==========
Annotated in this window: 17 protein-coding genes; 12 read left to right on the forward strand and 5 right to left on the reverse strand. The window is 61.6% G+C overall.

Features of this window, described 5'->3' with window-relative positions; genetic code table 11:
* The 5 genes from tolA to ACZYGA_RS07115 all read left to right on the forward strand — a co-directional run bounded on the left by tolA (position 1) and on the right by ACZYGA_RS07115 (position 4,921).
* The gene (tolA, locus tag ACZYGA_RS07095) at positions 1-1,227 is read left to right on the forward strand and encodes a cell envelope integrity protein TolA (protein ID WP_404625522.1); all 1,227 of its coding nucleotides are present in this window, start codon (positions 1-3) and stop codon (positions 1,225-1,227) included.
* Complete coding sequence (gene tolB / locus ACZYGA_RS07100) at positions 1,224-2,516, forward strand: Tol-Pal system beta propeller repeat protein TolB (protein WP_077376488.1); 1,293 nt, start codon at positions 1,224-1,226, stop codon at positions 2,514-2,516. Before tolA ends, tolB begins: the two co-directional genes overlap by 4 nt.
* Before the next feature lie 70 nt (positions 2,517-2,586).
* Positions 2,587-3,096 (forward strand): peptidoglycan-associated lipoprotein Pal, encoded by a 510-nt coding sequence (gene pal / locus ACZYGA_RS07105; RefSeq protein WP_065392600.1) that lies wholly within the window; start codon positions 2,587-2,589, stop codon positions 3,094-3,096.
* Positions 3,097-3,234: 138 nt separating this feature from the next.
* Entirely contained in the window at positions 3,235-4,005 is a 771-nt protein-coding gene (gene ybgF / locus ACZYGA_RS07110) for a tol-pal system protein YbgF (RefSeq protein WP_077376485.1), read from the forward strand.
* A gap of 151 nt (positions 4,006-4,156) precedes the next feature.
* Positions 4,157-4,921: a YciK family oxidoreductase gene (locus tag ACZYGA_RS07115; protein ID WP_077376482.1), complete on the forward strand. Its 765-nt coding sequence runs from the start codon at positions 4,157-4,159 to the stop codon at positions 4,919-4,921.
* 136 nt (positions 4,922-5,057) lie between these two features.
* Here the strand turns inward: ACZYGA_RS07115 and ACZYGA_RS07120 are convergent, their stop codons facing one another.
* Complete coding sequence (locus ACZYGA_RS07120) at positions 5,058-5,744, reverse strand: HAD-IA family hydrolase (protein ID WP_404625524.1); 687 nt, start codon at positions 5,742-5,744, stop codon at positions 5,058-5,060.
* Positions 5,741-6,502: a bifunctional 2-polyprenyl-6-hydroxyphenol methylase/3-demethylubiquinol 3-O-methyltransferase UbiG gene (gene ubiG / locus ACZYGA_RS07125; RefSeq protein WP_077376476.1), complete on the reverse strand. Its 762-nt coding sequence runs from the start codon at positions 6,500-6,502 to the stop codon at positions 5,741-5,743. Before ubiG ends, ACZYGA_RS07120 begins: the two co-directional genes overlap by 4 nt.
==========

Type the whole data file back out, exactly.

Annotated in this window: 17 protein-coding genes; 12 read left to right on the forward strand and 5 right to left on the reverse strand. The window is 61.6% G+C overall.

Features of this window, described 5'->3' with window-relative positions; genetic code table 11:
* The 5 genes from tolA to ACZYGA_RS07115 all read left to right on the forward strand — a co-directional run bounded on the left by tolA (position 1) and on the right by ACZYGA_RS07115 (position 4,921).
* The gene (tolA, locus tag ACZYGA_RS07095) at positions 1-1,227 is read left to right on the forward strand and encodes a cell envelope integrity protein TolA (protein ID WP_404625522.1); all 1,227 of its coding nucleotides are present in this window, start codon (positions 1-3) and stop codon (positions 1,225-1,227) included.
* Complete coding sequence (gene tolB / locus ACZYGA_RS07100) at positions 1,224-2,516, forward strand: Tol-Pal system beta propeller repeat protein TolB (protein WP_077376488.1); 1,293 nt, start codon at positions 1,224-1,226, stop codon at positions 2,514-2,516. Before tolA ends, tolB begins: the two co-directional genes overlap by 4 nt.
* Before the next feature lie 70 nt (positions 2,517-2,586).
* Positions 2,587-3,096 (forward strand): peptidoglycan-associated lipoprotein Pal, encoded by a 510-nt coding sequence (gene pal / locus ACZYGA_RS07105; RefSeq protein WP_065392600.1) that lies wholly within the window; start codon positions 2,587-2,589, stop codon positions 3,094-3,096.
* Positions 3,097-3,234: 138 nt separating this feature from the next.
* Entirely contained in the window at positions 3,235-4,005 is a 771-nt protein-coding gene (gene ybgF / locus ACZYGA_RS07110) for a tol-pal system protein YbgF (RefSeq protein WP_077376485.1), read from the forward strand.
* A gap of 151 nt (positions 4,006-4,156) precedes the next feature.
* Positions 4,157-4,921: a YciK family oxidoreductase gene (locus tag ACZYGA_RS07115; protein ID WP_077376482.1), complete on the forward strand. Its 765-nt coding sequence runs from the start codon at positions 4,157-4,159 to the stop codon at positions 4,919-4,921.
* 136 nt (positions 4,922-5,057) lie between these two features.
* Here the strand turns inward: ACZYGA_RS07115 and ACZYGA_RS07120 are convergent, their stop codons facing one another.
* Complete coding sequence (locus ACZYGA_RS07120) at positions 5,058-5,744, reverse strand: HAD-IA family hydrolase (protein ID WP_404625524.1); 687 nt, start codon at positions 5,742-5,744, stop codon at positions 5,058-5,060.
* Positions 5,741-6,502: a bifunctional 2-polyprenyl-6-hydroxyphenol methylase/3-demethylubiquinol 3-O-methyltransferase UbiG gene (gene ubiG / locus ACZYGA_RS07125; RefSeq protein WP_077376476.1), complete on the reverse strand. Its 762-nt coding sequence runs from the start codon at positions 6,500-6,502 to the stop codon at positions 5,741-5,743. Before ubiG ends, ACZYGA_RS07120 begins: the two co-directional genes overlap by 4 nt.